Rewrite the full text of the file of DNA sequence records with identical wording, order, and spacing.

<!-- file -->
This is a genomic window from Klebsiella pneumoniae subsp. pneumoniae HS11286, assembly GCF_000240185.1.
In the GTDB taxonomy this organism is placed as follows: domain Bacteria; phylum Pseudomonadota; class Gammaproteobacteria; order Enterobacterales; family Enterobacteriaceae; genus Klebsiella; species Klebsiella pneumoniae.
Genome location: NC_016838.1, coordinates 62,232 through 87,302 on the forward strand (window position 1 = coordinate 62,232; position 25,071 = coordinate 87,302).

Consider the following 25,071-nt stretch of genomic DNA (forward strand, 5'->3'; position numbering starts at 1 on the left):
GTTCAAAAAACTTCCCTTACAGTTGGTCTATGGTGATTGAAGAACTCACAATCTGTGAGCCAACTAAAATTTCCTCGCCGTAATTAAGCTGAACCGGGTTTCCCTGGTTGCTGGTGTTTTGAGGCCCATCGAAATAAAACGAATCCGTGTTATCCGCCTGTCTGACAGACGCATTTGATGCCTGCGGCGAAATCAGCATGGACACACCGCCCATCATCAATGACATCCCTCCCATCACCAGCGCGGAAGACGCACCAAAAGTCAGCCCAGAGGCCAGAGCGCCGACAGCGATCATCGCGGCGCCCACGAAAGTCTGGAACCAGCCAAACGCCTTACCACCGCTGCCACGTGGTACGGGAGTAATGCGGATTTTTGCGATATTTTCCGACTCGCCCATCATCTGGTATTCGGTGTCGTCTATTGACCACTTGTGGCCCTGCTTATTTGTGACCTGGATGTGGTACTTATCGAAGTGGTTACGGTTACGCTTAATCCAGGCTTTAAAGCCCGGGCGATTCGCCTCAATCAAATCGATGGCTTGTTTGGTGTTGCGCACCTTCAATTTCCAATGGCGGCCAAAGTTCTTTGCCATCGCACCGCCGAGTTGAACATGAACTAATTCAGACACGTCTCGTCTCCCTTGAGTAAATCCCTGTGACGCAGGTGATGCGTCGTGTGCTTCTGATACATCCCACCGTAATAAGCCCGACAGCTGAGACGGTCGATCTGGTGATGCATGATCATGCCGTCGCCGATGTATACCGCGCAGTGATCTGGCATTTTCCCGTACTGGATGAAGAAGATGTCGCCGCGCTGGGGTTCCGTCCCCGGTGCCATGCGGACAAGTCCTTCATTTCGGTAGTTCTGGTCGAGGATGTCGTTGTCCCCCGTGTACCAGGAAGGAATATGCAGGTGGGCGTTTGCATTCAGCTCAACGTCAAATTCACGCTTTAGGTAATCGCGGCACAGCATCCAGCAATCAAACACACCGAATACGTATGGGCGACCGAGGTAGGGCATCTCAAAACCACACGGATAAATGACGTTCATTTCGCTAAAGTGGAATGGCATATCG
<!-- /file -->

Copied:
This is a genomic window from Klebsiella pneumoniae subsp. pneumoniae HS11286, assembly GCF_000240185.1.
In the GTDB taxonomy this organism is placed as follows: domain Bacteria; phylum Pseudomonadota; class Gammaproteobacteria; order Enterobacterales; family Enterobacteriaceae; genus Klebsiella; species Klebsiella pneumoniae.
Genome location: NC_016838.1, coordinates 62,232 through 87,302 on the forward strand (window position 1 = coordinate 62,232; position 25,071 = coordinate 87,302).

Consider the following 25,071-nt stretch of genomic DNA (forward strand, 5'->3'; position numbering starts at 1 on the left):
GTTCAAAAAACTTCCCTTACAGTTGGTCTATGGTGATTGAAGAACTCACAATCTGTGAGCCAACTAAAATTTCCTCGCCGTAATTAAGCTGAACCGGGTTTCCCTGGTTGCTGGTGTTTTGAGGCCCATCGAAATAAAACGAATCCGTGTTATCCGCCTGTCTGACAGACGCATTTGATGCCTGCGGCGAAATCAGCATGGACACACCGCCCATCATCAATGACATCCCTCCCATCACCAGCGCGGAAGACGCACCAAAAGTCAGCCCAGAGGCCAGAGCGCCGACAGCGATCATCGCGGCGCCCACGAAAGTCTGGAACCAGCCAAACGCCTTACCACCGCTGCCACGTGGTACGGGAGTAATGCGGATTTTTGCGATATTTTCCGACTCGCCCATCATCTGGTATTCGGTGTCGTCTATTGACCACTTGTGGCCCTGCTTATTTGTGACCTGGATGTGGTACTTATCGAAGTGGTTACGGTTACGCTTAATCCAGGCTTTAAAGCCCGGGCGATTCGCCTCAATCAAATCGATGGCTTGTTTGGTGTTGCGCACCTTCAATTTCCAATGGCGGCCAAAGTTCTTTGCCATCGCACCGCCGAGTTGAACATGAACTAATTCAGACACGTCTCGTCTCCCTTGAGTAAATCCCTGTGACGCAGGTGATGCGTCGTGTGCTTCTGATACATCCCACCGTAATAAGCCCGACAGCTGAGACGGTCGATCTGGTGATGCATGATCATGCCGTCGCCGATGTATACCGCGCAGTGATCTGGCATTTTCCCGTACTGGATGAAGAAGATGTCGCCGCGCTGGGGTTCCGTCCCCGGTGCCATGCGGACAAGTCCTTCATTTCGGTAGTTCTGGTCGAGGATGTCGTTGTCCCCCGTGTACCAGGAAGGAATATGCAGGTGGGCGTTTGCATTCAGCTCAACGTCAAATTCACGCTTTAGGTAATCGCGGCACAGCATCCAGCAATCAAACACACCGAATACGTATGGGCGACCGAGGTAGGGCATCTCAAAACCACACGGATAAATGACGTTCATTTCGCTAAAGTGGAATGGCATATCG